Chaco National Park (World Heritage)

The approximately 15 km long Chaco Canyon in New Mexico was the settlement area of ​​the Anasazi Indians from 850 to 1250, who lived here in multi-storey residential complexes, the so-called pueblos. The canyon gave the Chaco culture its name and was its political and religious center. In addition to the remains of the settlement, it contains an extensive network of paths that connected the towns and villages of the widely ramified settlement area of ​​the Chaco culture.

Chaco National Park: facts

Official title: Chaco Culture National Historical Park
Cultural monument: impressive pueblo architecture and an extensive network of more than 400 km of routes with up to 1.5 m deepened in the rock or the ground between satellite and metropolis; Chaco as a center connected with 75 other hamlets, expansion of the Chaco culture over 65,000 km² in the San Juan basin and its fringing mountains; in the large buildings with up to four storeys usually 200, sometimes 800 rooms, including kivas (ritual chambers) and storage rooms; Ritual chamber of Casa Rinconada with a diameter of 19.2 m; Finds of more than 60,000 turquoise fragments and ornaments in all stages of manufacture
Continent: North America; See localcollegeexplorer
Country: USA, New Mexico
Location: Chaco Canyon, between Gallup and Farmington in northwest New Mexico
Appointment: 1987
Meaning: the most important evidence of the so-called Chaco culture

Chaco National Park: history

at 490 Creation of pit-house villages by Paleo-Indian hunters in the Chaco Canyon
around 900 Beginning of the Chaco culture with around
1020-60 Construction of the Pueblo Alto with 85 rooms for a total of five residents
1075-1115 Population increase
after 1130 Decline due to prolonged drought

On the trail of the secret of the Anasazi

In search of settlement land, a group of Mormons moved through the inaccessible northwest of the state of New Mexico in the eighties of the 19th century and made an unexpected discovery: In Chaco Canyon, between rugged cliffs and barren vegetation, they stumbled upon the ruins of huge structures that closed a long-dead civilization.

Based on today’s findings, which are the result of archaeological investigations, it is certain that several self-contained large settlements of the Anasazi must have existed in the rugged wilderness over a millennium ago. Over several stages between the 10th and 12th centuries these Indians developed an astonishing high culture. After they had initially built between 700 and 900 terrestrial dwellings, they subsequently chose above-ground stone buildings as their place to live, before moving their center of life into ravines that were difficult to access. There their so-called cliff settlements arose in sometimes steep canyon walls. They could only be reached via steps and finger holes cut into the rock or via ladders. In the latter half of the 12th century, people abandoned these settlements for reasons unknown. Presumably a decade-long drought forced them to migrate to the Zuni River. The Indians living there today consider themselves to be descendants of the Anasazi just like the Hopi Indians on the three mesas in the Navajo Indian Reservation (Arizona).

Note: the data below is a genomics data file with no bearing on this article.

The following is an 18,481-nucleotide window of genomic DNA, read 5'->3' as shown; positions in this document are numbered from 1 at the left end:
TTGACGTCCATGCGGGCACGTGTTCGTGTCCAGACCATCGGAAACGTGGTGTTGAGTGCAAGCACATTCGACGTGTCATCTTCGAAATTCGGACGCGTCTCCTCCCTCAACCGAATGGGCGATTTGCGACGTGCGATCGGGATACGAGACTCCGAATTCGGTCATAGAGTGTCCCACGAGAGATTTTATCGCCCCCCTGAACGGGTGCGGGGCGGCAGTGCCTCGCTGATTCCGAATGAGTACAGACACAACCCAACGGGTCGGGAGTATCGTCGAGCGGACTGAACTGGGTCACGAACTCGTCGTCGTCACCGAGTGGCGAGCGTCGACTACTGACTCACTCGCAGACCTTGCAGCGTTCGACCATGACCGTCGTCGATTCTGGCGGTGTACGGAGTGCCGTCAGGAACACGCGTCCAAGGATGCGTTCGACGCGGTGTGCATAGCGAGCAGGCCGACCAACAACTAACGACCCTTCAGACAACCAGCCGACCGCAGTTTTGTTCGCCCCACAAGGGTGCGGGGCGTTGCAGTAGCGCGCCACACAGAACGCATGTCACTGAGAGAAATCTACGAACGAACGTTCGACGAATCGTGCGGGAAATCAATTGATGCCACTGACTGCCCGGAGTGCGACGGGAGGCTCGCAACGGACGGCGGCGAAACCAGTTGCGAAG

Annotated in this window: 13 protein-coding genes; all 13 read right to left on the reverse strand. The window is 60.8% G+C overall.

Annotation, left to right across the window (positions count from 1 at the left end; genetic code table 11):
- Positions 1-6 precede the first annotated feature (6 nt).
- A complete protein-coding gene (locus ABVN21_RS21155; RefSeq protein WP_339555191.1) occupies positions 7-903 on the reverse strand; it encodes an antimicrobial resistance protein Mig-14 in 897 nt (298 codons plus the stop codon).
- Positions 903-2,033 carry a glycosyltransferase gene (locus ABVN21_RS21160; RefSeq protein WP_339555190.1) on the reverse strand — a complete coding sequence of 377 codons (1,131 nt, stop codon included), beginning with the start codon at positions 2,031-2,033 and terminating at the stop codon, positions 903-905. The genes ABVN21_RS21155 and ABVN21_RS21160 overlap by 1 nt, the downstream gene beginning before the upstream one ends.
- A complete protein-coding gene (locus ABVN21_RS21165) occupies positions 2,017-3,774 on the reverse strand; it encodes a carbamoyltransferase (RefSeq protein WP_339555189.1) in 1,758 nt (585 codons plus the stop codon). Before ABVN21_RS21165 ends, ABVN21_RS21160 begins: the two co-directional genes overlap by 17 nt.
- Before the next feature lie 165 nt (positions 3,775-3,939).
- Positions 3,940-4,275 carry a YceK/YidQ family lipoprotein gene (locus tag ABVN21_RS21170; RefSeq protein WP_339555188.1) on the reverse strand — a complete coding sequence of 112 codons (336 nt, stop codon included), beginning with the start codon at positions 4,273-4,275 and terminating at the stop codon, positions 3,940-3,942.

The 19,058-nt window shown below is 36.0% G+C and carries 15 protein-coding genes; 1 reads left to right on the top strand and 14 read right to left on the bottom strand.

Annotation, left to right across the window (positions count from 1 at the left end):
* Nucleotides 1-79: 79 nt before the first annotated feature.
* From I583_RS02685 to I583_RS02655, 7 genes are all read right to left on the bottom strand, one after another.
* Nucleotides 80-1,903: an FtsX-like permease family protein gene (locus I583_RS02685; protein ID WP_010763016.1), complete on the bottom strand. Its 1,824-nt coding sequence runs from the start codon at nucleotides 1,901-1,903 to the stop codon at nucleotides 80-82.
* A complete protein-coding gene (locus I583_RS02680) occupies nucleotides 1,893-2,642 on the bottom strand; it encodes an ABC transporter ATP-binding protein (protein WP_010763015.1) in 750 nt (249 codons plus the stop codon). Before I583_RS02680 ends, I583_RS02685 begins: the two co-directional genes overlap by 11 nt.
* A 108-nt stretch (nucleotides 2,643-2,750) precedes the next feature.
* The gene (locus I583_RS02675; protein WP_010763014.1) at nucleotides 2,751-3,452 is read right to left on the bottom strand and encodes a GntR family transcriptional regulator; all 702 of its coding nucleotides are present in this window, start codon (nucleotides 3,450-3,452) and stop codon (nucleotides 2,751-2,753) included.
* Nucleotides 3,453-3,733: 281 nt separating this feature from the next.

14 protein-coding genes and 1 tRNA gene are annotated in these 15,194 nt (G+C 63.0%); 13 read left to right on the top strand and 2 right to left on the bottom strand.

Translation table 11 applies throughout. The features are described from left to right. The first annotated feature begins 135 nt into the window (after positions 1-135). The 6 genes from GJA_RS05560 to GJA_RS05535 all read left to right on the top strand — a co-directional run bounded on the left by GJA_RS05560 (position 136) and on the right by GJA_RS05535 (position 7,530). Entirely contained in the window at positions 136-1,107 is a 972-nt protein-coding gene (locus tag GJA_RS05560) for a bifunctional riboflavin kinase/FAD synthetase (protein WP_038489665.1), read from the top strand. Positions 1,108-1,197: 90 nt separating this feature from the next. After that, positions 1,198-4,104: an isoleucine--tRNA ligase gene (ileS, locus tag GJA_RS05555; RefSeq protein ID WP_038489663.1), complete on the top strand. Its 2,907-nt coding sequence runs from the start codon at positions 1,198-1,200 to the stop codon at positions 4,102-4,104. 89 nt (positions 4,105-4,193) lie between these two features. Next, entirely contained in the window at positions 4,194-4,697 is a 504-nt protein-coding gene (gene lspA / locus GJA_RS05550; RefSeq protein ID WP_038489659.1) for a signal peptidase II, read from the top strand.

In addition to hundreds of small ruins, there are 13 semi-dilapidated complexes on the canyon floor, six of which – Pueblo Bonito, Chetro Ketl, Una Vida, Penasco Blanco, Hungo Pavi and Kin Bineola – represent “small towns under one roof,” as it were. Pueblo Bonito originally consisted of 800 rooms, which were laid out in a huge semicircle on up to five floors. There were also around 30 kivas, round ceremonial rooms that could only be entered through an opening in the flat roof. The fact that it took decades to build Pueblo Bonito suggests that its construction must have been based on a master plan to which several generations of builders felt committed.

If you take a guided tour through the Chaco Culture National Historical Park today, you will be surprised, in addition to the still visible dimensions, mainly by the obvious skill that distinguished the builders: On the one hand, they used almost uncut stones of very different sizes as building material, which were placed on top of each other and with On the other hand, in the Pueblo Bonito they built walls over several floors, which consist of hewn stones that are so precisely joined that there is hardly any space for a match in the cracks.

When aerial photographs were taken of the ruins in the mid-1970s, the scientists noticed lines converging in a star shape towards Chaco, which on closer examination turned out to be a network of roads with main roads up to nine meters wide that led to Aztec, 80 kilometers away. Apparently these connections, which overcame difficult terrain by means of “stairways” such as Jackson Stairway, were built in order to be able to bring trade goods such as turquoise stones from the mines near Santa Fe, for example, and to make it easier for pilgrims to get to the places of pilgrimage in Chaco Canyon. But the network of trails probably served another purpose: the “Race of the Blessed Waters” is said to have taken place on one of the routes leading north.

Chaco National Park (World Heritage)

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